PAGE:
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Rural Mainstreet Index Reaches Highest Level in Two Years
USAgNet - 02/20/2017

The Creighton University Rural Mainstreet Index remained weak with a reading below growth neutral for the 18th straight month, according to the monthly survey of bank CEOs in rural areas of a 10-state region dependent on agriculture and/or energy.

The index, which ranges between 0 and 100 advanced to 45.8 from 42.8 in January. This is the highest overall index since September 2015.

"Weak farm commodity prices continue to squeeze Rural Mainstreet economies. However, the negatives are getting less negative. Over the past 12 months, livestock commodity prices have tumbled by 9.4 percent and grain commodity prices have slumped by 6.3 percent, both an improvement over last month," said Ernie Goss, Jack A. MacAllister Chair in Regional Economics at Creighton University'sHeider College of Business.

Only 14.9 percent of bankers reported that their local economy was expanding. Approximately 34 percent indicated their local economy was in a recession with the remaining 51.1 percent indicating little or no economic growth.

According to Todd Douglas, CEO of the First National Bank in Pierre, South Dakota, "What we see in the agriculture industry is that farmers hurt the worst are those who farm small grain crops exclusively." Douglas indicated operators that diversify in cattle, cattle feeding, hogs and other like type lines, are maintaining, or at least not experiencing as large a drop in net worth.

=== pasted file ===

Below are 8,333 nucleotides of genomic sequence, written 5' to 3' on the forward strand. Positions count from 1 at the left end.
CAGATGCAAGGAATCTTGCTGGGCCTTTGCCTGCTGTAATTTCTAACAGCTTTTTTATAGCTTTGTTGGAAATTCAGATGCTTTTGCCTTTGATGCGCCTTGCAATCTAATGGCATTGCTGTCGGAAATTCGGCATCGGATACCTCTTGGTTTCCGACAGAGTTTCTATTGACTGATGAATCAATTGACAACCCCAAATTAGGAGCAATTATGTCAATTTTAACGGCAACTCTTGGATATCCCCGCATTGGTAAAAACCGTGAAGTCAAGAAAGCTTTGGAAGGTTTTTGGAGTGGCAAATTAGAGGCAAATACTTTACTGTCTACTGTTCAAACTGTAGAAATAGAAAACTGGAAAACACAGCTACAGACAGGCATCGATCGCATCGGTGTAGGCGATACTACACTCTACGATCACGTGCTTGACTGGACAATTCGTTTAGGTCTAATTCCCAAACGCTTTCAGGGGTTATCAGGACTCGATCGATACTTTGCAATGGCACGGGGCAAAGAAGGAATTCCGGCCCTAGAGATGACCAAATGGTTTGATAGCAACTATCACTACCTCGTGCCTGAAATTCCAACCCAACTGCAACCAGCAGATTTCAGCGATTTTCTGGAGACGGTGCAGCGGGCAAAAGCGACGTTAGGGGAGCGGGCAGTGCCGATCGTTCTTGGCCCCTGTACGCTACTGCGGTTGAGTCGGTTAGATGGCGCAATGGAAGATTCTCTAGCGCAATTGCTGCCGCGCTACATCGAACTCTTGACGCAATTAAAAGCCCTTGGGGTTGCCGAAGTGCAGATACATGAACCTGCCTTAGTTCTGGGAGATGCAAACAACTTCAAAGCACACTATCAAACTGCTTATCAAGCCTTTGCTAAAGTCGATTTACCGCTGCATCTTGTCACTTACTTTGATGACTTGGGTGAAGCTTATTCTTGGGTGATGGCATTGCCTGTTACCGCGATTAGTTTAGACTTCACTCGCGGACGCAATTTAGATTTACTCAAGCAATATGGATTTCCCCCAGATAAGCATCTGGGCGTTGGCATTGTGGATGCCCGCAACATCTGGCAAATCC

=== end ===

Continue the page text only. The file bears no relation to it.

Farming and ranching: The farmland and ranchland-price index for February dipped to a frail 33.7 from January's 33.8. This is the 39th straight month the index has languished below growth neutral 50.0.

Bankers indicated that farmland prices in their area had declined by an average of 5.1 percent across the region over the past 12 months.

But there was a great deal of variation across the region. Pete Haddeland, CEO First National Bank in Mahnomen, Minnesota, for example, reported, "Land values are holding up here. We did not see the big prices increases." He also indicated that farmers harvested great crops last year.

The February farm equipment-sales index increased to 20.5 from 16.7 in January.

Almost three-fourths of the bankers expect agriculture equipment sales to continue to decline over the next 12 months. Only 4.3 percent expect agriculture equipment sales to increase over the same period of time.

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